Title: The Winner’s Kiss
Author: Marie Rutkoski
Series: The Winner’s Trilogy, #3
Publisher: Farrar, Straus and Giroux
Release Date: March 29th 2016
“War has begun. Arin is in the thick of it with untrustworthy new allies and the empire as his enemy. Though he has convinced himself that he no longer loves Kestrel, Arin hasn’t forgotten her, or how she became exactly the kind of person he has always despised. She cared more for the empire than she did for the lives of innocent people—and certainly more than she did for him.
At least, that’s what he thinks.
In the frozen north, Kestrel is a prisoner in a brutal work camp. As she searches desperately for a way to escape, she wishes Arin could know what she sacrificed for him. She wishes she could make the empire pay for what they’ve done to her.
But no one gets what they want just by wishing.
As the war intensifies, both Kestrel and Arin discover that the world is changing. The East is pitted against the West, and they are caught in between. With so much to lose, can anybody really win?”
“She fled. She couldn’t really see where she was going, couldn’t look back. Gasps tore at her throat. She stumbled, nearly fell, forced herself forward. She heard the horses stop and that was worse, because the guards must be dismounting now, they were close, and she didn’t want to know this. It could not be over.”
The Winner’s Kiss, the final book in Marie Rutkoski’s Winner’s Trilogy, is an emotional and riveting conclusion to one of my favorite fantasy series. Rutkoski’s protagonist Kestrel has always been one of my favorite lead characters. She embodies strengths we don’t typically focus on when we speak of strong female characters. She isn’t a warrior, though she’s been raised among them; she has no desire to fight, though her country of Valoria prizes itself on its battle-ready philosophy; and she has continually been drawn to the Herrani culture, though she’s been taught that as a conquered nation they are beneath her. Her greatest strength is her capacity to strategize, to outwit and outmaneuver her opponent. But she’s learned that she can’t win every mental battle, that despite her intelligence, sometimes experience outweighs a crafty move. Kestrel has had her entire world ripped out from under her, she’s used others and been used herself. At the end of the second book, Kestrel is betrayed by someone close to her and given into the hands of Valoria’s nefarious emperor. The Kestrel of this novel is not the same Kestrel from the first two books. She’s been betrayed, broken and left completely abandoned. She has been unmade and remade into a woman who, despite the evil done to her, is stronger and more determined than ever. She makes choices that may surprise some readers, but she still remains that stubborn, intelligent girl we met in the first book.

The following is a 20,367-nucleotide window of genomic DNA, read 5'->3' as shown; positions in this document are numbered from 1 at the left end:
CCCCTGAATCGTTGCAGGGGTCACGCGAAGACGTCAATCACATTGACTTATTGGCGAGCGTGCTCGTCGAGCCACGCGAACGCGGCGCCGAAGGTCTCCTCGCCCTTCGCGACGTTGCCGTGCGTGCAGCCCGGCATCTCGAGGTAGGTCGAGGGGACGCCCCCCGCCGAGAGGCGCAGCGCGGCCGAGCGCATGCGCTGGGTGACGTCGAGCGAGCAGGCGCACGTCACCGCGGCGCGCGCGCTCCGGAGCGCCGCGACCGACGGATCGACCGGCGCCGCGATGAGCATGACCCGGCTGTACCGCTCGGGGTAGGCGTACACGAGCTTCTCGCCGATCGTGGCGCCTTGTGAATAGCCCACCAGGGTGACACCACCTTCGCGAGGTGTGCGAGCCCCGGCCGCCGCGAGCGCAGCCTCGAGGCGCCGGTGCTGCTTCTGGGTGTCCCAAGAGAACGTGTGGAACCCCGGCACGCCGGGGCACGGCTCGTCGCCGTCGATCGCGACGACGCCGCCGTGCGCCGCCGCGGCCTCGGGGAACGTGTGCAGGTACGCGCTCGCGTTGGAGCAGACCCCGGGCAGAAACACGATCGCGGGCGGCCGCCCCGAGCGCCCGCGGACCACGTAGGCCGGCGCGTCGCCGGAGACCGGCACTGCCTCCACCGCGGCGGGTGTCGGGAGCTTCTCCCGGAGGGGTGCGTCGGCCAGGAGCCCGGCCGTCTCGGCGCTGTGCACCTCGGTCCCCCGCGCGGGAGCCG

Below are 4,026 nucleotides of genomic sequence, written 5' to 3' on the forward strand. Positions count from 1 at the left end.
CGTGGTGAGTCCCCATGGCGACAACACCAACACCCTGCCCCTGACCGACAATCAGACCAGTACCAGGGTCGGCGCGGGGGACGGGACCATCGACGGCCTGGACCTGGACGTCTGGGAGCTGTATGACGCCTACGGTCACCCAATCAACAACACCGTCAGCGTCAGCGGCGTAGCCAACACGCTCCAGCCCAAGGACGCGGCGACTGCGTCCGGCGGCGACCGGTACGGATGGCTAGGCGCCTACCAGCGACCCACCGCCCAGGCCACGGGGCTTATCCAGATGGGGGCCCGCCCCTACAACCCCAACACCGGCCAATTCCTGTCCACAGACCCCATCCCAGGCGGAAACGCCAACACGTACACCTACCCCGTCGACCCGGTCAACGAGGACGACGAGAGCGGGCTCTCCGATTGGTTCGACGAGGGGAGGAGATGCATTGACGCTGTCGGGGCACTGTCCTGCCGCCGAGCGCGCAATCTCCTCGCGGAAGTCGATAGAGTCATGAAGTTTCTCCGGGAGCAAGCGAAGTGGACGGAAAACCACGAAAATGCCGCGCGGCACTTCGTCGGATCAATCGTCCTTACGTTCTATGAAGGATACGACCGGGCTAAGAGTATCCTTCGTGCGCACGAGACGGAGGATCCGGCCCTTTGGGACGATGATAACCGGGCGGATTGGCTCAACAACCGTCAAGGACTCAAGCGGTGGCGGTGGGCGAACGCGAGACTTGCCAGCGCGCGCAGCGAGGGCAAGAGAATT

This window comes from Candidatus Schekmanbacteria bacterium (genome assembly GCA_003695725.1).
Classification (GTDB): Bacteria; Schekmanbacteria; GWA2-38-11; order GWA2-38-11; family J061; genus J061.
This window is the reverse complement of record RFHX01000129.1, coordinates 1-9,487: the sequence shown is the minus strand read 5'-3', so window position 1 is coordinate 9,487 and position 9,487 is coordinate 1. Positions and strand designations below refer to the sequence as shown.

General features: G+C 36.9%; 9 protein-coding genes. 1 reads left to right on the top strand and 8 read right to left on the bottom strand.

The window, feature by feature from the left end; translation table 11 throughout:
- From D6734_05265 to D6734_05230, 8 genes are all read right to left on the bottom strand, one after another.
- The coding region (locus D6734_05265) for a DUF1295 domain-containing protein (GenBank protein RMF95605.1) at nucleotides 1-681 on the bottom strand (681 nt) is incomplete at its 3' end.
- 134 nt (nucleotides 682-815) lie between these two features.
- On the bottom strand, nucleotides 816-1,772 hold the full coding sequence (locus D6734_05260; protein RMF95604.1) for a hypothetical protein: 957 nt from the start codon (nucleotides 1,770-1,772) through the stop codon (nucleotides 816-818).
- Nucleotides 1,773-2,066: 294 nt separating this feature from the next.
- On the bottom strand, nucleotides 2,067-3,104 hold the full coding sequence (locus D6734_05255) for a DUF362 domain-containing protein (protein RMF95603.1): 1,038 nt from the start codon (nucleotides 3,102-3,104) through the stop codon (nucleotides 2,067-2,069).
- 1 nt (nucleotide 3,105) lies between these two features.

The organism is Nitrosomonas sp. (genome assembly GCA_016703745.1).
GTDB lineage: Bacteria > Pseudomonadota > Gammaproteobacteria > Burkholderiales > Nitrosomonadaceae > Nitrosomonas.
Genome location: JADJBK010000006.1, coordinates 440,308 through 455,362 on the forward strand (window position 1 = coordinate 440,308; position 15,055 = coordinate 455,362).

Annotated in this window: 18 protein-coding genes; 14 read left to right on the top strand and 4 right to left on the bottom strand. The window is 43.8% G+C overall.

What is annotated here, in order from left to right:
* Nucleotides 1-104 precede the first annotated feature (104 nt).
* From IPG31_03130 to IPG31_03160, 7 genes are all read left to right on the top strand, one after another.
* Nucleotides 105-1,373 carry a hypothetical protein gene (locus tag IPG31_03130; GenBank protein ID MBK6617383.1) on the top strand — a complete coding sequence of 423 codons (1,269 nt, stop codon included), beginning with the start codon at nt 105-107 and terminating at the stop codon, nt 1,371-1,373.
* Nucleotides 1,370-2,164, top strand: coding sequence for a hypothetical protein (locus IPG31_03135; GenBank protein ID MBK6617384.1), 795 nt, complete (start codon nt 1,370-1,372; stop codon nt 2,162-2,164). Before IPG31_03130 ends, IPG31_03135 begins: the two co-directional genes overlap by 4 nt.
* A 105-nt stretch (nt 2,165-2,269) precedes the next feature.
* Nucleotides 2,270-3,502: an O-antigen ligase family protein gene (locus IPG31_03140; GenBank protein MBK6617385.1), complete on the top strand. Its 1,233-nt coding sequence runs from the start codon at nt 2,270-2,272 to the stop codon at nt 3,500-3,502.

Arin has undergone his own transformation. In the second book, he was torn between leading his people and trying to understand Kestrel’s betrayal, but at the beginning of the final installment, he has committed himself fully to the cause. With Valoria on his doorstep, Arin has formed an alliance with the nation of Dacra. He knows the risk, that the queen may take Herran for her own when all is said and done, but his determination to defeat Valoria and take back what was once lost outweights this risk. I feel that this novel gives the most insight into who Arin is and how the collapse of Herran and the injustices done to his people are echoed in every decision he makes. There is a ruthlessness in Arin that we haven’t seen before, it propels him forward and sometimes gives way to a scary kind of recklessness. He also deals with the unwanted adoration of his fellow Herrani, who believe that Arin has been blessed by the gods themselves. His relationship with the Dacra prince Roshar is equal parts frustrating and rewarding. Roshar understand the politics of leading a nation and pushes Arin to embrace his role. Of all the minor characters, Roshar is by far my favorite and he probably deserves a novel of his own.
Both Arin and Kestrel have faced difficult decisions throughout this series; they’ve continually been torn between each other and their respective nations. I’ve always found that their characters, despite their difference in opinion on various subjects, compliment each other so well. There’s always been mutual respect and equality. There’s a give-and-take aspect to their relationship that doesn’t feel like one is giving more than the other. One of the underlying issues between the two is Kestrel’s privileged life as a Valorian, which comes at the expense of the Arin’s people. Kestrel has grown up in an environment that made it easy to ignore Valoria’s wrongdoings. Arin has never had such a privilege, he has lived everyday with the knowledge of the horrors committed against the Herrani. They taunt him, bring him shame as well as courage. Kestrel’s journey makes it impossible for her to make excuses for her people, she learns to accept her own role in ignoring what was happening around her and it is for this reason that she presses forward.
The Winner’s Kiss is a gratifying conclusion to a beautifully written series. Rutkoski continues to develop her characters, challenging their capacity to remain true to themselves in the midst of adversity and it will be a long while before I recover fully from reading it.